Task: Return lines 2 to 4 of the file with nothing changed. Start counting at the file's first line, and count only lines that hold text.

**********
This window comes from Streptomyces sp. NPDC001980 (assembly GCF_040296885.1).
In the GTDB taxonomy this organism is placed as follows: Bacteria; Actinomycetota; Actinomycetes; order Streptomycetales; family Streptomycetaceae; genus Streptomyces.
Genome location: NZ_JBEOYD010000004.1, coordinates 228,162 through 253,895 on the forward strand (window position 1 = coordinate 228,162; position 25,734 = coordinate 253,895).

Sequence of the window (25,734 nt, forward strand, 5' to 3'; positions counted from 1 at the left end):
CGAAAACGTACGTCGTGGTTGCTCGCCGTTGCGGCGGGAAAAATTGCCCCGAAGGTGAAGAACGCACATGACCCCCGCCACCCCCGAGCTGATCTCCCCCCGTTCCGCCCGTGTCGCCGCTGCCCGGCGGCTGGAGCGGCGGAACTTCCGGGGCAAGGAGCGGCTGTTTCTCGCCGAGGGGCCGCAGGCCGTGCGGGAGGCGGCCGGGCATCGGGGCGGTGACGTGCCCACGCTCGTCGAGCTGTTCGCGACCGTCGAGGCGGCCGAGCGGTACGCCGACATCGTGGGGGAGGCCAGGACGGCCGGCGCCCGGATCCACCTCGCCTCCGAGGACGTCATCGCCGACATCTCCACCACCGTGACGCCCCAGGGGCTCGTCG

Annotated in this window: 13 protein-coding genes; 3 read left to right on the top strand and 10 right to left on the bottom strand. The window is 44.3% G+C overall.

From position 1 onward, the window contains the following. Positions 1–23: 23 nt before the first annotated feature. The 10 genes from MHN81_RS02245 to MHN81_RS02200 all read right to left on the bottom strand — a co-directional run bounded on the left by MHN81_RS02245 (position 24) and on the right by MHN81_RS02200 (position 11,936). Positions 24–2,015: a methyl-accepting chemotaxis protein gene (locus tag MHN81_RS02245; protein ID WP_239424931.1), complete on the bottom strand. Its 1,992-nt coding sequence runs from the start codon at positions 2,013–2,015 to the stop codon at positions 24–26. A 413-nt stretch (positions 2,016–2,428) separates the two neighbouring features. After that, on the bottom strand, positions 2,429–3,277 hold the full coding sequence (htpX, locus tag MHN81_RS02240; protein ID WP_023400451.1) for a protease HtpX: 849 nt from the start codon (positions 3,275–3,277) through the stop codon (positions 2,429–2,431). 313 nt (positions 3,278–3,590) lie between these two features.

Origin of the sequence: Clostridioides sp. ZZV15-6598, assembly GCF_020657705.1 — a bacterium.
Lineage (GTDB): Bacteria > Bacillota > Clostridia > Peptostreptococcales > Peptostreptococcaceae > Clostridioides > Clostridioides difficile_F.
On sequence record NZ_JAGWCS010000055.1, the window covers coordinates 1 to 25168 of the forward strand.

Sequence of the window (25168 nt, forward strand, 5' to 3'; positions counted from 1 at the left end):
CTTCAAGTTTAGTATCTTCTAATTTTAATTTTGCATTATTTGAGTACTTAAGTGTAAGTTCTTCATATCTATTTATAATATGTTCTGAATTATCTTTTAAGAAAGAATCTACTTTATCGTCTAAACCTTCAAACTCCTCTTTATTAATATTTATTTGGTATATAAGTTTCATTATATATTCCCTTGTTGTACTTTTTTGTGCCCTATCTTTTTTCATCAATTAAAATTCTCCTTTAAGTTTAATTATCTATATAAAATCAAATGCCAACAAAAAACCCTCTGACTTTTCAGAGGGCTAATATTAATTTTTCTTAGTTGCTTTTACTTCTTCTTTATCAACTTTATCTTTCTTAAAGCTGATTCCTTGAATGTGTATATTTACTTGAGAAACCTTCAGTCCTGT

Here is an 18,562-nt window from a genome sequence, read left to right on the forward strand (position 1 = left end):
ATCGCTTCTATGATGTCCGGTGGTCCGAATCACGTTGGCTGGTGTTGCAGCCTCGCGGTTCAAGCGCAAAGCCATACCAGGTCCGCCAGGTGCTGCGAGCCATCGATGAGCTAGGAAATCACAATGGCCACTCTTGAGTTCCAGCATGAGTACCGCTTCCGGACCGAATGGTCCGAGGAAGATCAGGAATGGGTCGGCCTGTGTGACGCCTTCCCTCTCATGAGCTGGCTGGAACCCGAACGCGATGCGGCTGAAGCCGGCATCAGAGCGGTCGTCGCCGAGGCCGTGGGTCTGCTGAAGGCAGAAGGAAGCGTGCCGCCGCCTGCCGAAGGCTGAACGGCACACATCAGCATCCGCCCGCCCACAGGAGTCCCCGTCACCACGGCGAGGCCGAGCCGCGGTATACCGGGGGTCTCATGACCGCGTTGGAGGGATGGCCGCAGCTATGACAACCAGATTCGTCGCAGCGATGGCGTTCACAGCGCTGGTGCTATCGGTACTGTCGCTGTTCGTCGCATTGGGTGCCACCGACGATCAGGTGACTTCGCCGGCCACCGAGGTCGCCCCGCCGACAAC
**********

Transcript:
In the GTDB taxonomy this organism is placed as follows: Bacteria; Actinomycetota; Actinomycetes; order Streptomycetales; family Streptomycetaceae; genus Streptomyces.
Genome location: NZ_JBEOYD010000004.1, coordinates 228,162 through 253,895 on the forward strand (window position 1 = coordinate 228,162; position 25,734 = coordinate 253,895).

Sequence of the window (25,734 nt, forward strand, 5' to 3'; positions counted from 1 at the left end):